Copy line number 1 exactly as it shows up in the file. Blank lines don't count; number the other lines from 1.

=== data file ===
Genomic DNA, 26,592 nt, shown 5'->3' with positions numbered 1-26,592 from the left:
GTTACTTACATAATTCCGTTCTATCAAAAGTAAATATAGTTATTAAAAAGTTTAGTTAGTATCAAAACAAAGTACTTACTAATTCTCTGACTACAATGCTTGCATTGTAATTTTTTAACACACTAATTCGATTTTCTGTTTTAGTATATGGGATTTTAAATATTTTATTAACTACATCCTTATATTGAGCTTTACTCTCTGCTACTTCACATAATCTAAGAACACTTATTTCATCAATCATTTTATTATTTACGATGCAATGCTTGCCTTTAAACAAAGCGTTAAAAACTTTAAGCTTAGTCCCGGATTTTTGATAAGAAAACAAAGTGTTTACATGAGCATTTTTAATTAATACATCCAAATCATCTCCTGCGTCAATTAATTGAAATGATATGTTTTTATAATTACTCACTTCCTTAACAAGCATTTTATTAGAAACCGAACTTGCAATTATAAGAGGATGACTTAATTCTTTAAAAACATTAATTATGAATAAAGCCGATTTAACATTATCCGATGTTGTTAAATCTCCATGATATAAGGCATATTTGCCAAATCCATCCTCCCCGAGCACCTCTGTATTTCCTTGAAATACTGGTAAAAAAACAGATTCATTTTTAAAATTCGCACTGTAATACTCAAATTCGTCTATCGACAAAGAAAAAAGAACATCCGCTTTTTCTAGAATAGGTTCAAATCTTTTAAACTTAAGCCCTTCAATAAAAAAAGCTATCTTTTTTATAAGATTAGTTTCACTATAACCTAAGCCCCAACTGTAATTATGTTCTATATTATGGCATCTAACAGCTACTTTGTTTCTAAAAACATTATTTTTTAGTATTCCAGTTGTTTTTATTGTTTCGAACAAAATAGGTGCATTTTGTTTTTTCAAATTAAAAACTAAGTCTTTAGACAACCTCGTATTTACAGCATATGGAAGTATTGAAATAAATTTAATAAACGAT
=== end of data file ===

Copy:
Genomic DNA, 26,592 nt, shown 5'->3' with positions numbered 1-26,592 from the left: